Why not walk through your neighborhood to see the outdoor decorations at other people’s houses? Or do some foraging for twigs and pinecones to make your own like the anonymous artist did for the reindeer above. Happy walking.
It’s great that, these days, we can pretty much find any music we want with a few clicks. I still have some old CDs that I pull out every December. In no particular order, the five favorites are:
Christmas Goes Baroque
by Katherine K. Davis, Franz Xaver Gruber, Christmas Traditional, James Pierpont and John Francis Wade
What do you like to listen to this time of year?
p.s. I frequently link to Amazon so you can get more info because of the convenience factor. I’m not remunerated for it. Nor do I think you should buy from them if you don’t want to. Just so you know. 🙂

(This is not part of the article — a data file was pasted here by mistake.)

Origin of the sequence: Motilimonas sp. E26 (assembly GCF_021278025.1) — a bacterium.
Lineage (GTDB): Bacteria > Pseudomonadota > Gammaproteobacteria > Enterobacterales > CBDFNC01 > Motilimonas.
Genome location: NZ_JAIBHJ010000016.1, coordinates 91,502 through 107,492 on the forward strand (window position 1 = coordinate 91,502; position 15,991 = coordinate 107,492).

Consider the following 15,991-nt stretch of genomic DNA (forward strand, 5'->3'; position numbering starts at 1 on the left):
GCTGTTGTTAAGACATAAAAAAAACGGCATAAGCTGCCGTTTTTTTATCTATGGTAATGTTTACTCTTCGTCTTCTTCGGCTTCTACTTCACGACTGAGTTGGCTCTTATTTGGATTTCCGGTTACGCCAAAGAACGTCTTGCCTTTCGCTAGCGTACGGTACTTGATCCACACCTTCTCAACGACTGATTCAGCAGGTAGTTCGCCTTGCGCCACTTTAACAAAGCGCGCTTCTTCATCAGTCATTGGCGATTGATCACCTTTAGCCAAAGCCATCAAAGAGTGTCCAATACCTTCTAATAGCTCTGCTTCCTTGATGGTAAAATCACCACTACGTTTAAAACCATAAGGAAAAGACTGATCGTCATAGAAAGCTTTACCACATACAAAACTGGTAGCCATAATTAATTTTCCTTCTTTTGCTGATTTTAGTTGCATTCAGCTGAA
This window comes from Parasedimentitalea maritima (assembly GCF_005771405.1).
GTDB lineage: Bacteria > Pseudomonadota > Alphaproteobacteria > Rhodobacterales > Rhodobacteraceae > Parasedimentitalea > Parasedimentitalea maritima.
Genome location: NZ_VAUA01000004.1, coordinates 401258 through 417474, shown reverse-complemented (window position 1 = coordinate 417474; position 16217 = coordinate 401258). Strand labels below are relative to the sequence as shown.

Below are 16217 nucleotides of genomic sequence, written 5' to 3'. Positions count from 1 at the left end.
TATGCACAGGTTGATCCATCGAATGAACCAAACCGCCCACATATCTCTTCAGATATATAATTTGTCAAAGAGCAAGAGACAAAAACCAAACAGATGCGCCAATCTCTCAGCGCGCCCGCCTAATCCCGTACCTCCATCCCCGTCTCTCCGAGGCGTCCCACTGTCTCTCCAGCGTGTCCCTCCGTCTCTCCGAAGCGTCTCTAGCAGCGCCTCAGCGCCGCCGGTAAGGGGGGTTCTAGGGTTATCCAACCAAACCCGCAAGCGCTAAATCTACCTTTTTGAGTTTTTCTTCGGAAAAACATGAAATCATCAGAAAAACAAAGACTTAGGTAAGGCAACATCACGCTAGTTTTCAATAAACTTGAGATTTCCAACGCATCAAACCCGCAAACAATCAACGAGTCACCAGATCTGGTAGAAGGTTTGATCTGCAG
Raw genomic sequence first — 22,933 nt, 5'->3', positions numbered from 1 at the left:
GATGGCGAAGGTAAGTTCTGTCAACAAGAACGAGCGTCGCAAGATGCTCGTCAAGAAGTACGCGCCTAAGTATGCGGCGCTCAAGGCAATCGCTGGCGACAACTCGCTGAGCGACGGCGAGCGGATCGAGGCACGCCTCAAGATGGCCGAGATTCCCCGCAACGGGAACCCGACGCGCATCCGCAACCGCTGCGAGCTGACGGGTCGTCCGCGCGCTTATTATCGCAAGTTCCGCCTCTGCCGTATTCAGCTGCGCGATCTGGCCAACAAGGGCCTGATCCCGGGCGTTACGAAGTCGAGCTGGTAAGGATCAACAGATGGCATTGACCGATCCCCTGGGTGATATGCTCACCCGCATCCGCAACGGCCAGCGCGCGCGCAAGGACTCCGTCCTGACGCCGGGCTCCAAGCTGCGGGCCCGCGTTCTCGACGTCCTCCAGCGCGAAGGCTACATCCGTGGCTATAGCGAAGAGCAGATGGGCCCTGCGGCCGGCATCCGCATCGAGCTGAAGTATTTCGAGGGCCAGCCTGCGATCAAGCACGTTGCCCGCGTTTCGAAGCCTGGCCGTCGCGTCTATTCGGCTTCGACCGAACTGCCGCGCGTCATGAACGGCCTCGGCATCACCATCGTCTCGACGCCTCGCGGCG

Start your own advent calendar tradition…it’s not too late for this year. Heck, most of the time, I don’t get mine put up until a week of December has already elapsed–makes tying on the village pieces go faster!
Here are links to just some of the cute ones that I found on the web if you need inspiration for this year or next:
To the left is my calendar with nothing tied to the date loops as of yet. It’s one my mother cross-stitched for me back in the day. You can get similar kits at the same Solvang, California needlecraft shop where she got this one. I have a tiny wooden village from what was then West Germany each piece of which gets tied to one of the day’s loops. Well, sometimes they get tied to the loops–some years that’s too much trouble and we just grab one piece out of the storage bag each day. There are houses (both blue- and red-roofed), bridges/walls, trees, cows, people (who are gigantically out of scale), and a church. It’s still fun to watch the village grow as we near Christmas, one piece each day.
Some of the village including strangely enormous zombie-like man.